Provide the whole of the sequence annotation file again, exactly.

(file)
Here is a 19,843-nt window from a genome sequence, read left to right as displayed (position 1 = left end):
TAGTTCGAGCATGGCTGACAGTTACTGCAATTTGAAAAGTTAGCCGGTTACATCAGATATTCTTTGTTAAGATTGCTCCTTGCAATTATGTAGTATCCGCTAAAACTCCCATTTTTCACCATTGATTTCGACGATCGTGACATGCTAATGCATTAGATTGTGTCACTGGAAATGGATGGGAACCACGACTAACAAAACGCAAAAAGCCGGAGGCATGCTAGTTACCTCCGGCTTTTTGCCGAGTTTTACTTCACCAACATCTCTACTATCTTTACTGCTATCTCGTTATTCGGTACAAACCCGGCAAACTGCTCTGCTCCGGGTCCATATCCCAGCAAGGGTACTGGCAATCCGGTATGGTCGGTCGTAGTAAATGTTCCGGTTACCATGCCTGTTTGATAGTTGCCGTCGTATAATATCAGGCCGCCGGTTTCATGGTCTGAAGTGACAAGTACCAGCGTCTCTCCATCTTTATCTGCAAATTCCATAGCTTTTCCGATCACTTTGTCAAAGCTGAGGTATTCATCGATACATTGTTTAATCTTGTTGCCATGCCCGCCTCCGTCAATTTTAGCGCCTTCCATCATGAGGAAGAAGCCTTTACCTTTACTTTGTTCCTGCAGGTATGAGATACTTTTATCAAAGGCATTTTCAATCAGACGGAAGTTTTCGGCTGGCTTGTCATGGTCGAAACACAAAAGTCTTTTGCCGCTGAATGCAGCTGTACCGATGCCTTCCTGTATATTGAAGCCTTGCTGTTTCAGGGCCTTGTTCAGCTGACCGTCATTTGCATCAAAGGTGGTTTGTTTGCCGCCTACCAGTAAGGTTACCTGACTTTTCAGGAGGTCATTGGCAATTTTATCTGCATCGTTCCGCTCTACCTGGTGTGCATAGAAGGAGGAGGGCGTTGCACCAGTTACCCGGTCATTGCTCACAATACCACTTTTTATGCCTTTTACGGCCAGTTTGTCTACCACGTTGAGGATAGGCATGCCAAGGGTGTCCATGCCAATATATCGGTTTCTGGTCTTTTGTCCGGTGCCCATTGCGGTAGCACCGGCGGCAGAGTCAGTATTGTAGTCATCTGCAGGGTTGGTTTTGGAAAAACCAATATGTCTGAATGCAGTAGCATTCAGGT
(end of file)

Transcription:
Here is a 19,843-nt window from a genome sequence, read left to right as displayed (position 1 = left end):
TAGTTCGAGCATGGCTGACAGTTACTGCAATTTGAAAAGTTAGCCGGTTACATCAGATATTCTTTGTTAAGATTGCTCCTTGCAATTATGTAGTATCCGCTAAAACTCCCATTTTTCACCATTGATTTCGACGATCGTGACATGCTAATGCATTAGATTGTGTCACTGGAAATGGATGGGAACCACGACTAACAAAACGCAAAAAGCCGGAGGCATGCTAGTTACCTCCGGCTTTTTGCCGAGTTTTACTTCACCAACATCTCTACTATCTTTACTGCTATCTCGTTATTCGGTACAAACCCGGCAAACTGCTCTGCTCCGGGTCCATATCCCAGCAAGGGTACTGGCAATCCGGTATGGTCGGTCGTAGTAAATGTTCCGGTTACCATGCCTGTTTGATAGTTGCCGTCGTATAATATCAGGCCGCCGGTTTCATGGTCTGAAGTGACAAGTACCAGCGTCTCTCCATCTTTATCTGCAAATTCCATAGCTTTTCCGATCACTTTGTCAAAGCTGAGGTATTCATCGATACATTGTTTAATCTTGTTGCCATGCCCGCCTCCGTCAATTTTAGCGCCTTCCATCATGAGGAAGAAGCCTTTACCTTTACTTTGTTCCTGCAGGTATGAGATACTTTTATCAAAGGCATTTTCAATCAGACGGAAGTTTTCGGCTGGCTTGTCATGGTCGAAACACAAAAGTCTTTTGCCGCTGAATGCAGCTGTACCGATGCCTTCCTGTATATTGAAGCCTTGCTGTTTCAGGGCCTTGTTCAGCTGACCGTCATTTGCATCAAAGGTGGTTTGTTTGCCGCCTACCAGTAAGGTTACCTGACTTTTCAGGAGGTCATTGGCAATTTTATCTGCATCGTTCCGCTCTACCTGGTGTGCATAGAAGGAGGAGGGCGTTGCACCAGTTACCCGGTCATTGCTCACAATACCACTTTTTATGCCTTTTACGGCCAGTTTGTCTACCACGTTGAGGATAGGCATGCCAAGGGTGTCCATGCCAATATATCGGTTTCTGGTCTTTTGTCCGGTGCCCATTGCGGTAGCACCGGCGGCAGAGTCAGTATTGTAGTCATCTGCAGGGTTGGTTTTGGAAAAACCAATATGTCTGAATGCAGTAGCATTCAGGT